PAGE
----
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Goodmans IP Represents Apotex in Successful Patent Challenge re: Eli Lilly’s EFFIENT® (prasugrel)

Updated: Aug 3, 2018



July 31, 2018

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On July 13, 2018, the Federal Court dismissed Eli Lilly’s application under the Patented Medicines (Notice of Compliance) Regulations for an order prohibiting Apotex from marketing its Apo-prasugrel product until after the expiry of Canadian Patent No. 2,432,644 (the “644 Patent”). The Public Judgment and Reasons are reported as Eli Lilly Canada v. Apotex, 2018 FC 736. Apotex was represented by the Goodmans IP Team, including Andrew Brodkin and Jenene Roberts.


Apotex alleged that the 644 Patent was invalid on the following grounds:


(a) the claims cover non-patentable subject matter;

(b) claims 22 and 29 are obvious;

(c) the 644 Patent does not make correct and full disclosure; and

(d) claim 29 is overbroad.


Manson, J. dismissed Eli Lilly’s application on the grounds that Apotex’s allegation that claims 22 and 29 were obvious was justified.

The 644 Patent


The 644 Patent relates to pharmaceutical compositions comprising two known compounds, prasugrel and aspirin. The 644 Patent states that prasugrel and aspirin were known to possess inhibitory activity against platelet aggregation and thrombogenesis and are useful for preventing or treating diseases caused by thrombus or embolus.


However, according to the 644 Patent, pharmaceutical compositions containing both compounds were not known.


The 644 Patent provides that the use of prasugrel and aspirin in combination results in more potent effectiveness than the use of each component alone and that the two agents can be administered separately and sequentially.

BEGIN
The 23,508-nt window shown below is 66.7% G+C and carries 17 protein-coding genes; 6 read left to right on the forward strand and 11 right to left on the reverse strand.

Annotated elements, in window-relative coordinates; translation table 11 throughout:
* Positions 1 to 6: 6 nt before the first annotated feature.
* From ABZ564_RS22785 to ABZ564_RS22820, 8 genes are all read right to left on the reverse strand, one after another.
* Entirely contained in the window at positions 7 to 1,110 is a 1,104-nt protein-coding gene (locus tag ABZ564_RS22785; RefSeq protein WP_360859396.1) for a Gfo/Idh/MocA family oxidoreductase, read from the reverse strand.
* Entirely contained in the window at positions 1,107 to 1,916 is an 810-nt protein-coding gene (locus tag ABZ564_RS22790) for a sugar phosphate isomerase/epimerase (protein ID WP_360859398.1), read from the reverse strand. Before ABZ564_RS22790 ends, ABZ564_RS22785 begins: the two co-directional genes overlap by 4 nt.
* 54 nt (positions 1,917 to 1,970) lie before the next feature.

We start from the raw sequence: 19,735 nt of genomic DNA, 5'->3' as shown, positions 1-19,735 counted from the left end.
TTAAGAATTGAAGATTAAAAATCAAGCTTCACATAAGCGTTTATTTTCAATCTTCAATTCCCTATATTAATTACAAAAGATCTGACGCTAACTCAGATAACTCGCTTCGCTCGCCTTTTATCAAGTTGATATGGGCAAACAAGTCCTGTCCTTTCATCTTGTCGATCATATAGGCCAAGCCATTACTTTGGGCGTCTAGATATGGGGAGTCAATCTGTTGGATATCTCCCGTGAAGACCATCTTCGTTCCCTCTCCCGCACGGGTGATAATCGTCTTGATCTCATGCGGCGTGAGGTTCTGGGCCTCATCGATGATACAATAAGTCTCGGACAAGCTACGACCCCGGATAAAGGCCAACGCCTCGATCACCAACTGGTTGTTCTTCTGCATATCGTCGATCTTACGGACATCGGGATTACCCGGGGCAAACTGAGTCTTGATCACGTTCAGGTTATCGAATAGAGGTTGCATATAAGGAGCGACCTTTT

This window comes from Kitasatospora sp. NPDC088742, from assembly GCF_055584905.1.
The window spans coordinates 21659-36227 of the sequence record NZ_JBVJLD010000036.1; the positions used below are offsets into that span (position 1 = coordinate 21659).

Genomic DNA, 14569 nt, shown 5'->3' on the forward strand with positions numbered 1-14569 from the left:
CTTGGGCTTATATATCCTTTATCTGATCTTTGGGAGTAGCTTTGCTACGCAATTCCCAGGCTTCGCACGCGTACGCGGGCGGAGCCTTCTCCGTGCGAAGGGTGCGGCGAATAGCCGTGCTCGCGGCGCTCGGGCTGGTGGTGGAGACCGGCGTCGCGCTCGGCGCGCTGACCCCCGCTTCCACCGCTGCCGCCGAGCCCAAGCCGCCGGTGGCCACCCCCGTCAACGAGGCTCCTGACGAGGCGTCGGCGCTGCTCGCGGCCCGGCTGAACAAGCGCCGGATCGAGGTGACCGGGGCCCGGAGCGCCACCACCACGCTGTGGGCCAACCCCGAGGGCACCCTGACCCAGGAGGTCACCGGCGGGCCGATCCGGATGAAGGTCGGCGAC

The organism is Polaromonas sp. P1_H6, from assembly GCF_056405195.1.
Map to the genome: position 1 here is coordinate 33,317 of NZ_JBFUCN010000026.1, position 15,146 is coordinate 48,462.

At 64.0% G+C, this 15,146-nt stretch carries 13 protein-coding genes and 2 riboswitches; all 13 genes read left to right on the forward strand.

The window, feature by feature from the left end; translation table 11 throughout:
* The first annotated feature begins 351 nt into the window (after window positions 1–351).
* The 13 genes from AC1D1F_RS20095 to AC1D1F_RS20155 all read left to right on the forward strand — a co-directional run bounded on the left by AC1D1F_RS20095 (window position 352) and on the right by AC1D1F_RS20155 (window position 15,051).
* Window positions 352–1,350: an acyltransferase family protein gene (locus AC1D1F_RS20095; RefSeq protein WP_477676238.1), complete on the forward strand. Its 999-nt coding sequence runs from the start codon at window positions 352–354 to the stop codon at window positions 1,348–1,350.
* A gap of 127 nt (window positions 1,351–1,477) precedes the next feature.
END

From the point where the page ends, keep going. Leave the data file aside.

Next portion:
The parties agreed that the only claims at issue were claims 22 and 29 (the “Asserted Claims”).


Claims Construction


The parties were in general agreement on the construction of the Asserted Claims. However, the parties disagreed as to the following:

  • Whether the skilled person would understand the appropriate time interval between the administration of the two agents when they are administered sequentially, as covered by Claim 29; and

  • Whether claims 22 and 29 incorporate the notion that prasugrel combined with aspirin produces a synergistic effect with respect to the prevention and treatment of thrombosis.

The Court addressed these two issues when discussing Apotex’s invalidity allegations below.


Patentable Subject Matter


Apotex alleged that the claims of the 644 Patent are invalid as they do not relate to an invention, but rather they claim a “mere aggregate and not a patentable combination” given that the “purported invention” relates to an additive combination of prasugrel plus aspirin without any new or different result as compared to their separate uses.


Apotex also alleged that the Asserted Claims are not restricted to combinations of prasugrel and aspirin that exhibit a synergistic effect, as the disclosure does not assert that the combination of prasugrel and aspirin exhibit a synergistic effect.


The Court acknowledged that there was ambiguity in the Asserted Claims as to whether either claim covers the synergistic effect produced by prasugrel combined with aspirin. However, the Court held that the 644 Patent as a whole, when read purposively with a mind willing to understand, disclosed patentable subject matter:


[85] … The combination of prasugrel and aspirin was a new and useful treatment for diseases caused by thrombus or embolus, in that it possessed new, useful and synergistic inhibitory activity against platelet aggregation, without acceptable bleeding risks or other side effects.

[90] …[T]he use of prasugrel combined with aspirin results in an effect on platelet aggregation that is new, useful and more than the mere sum of the effects of the two agents taken alone.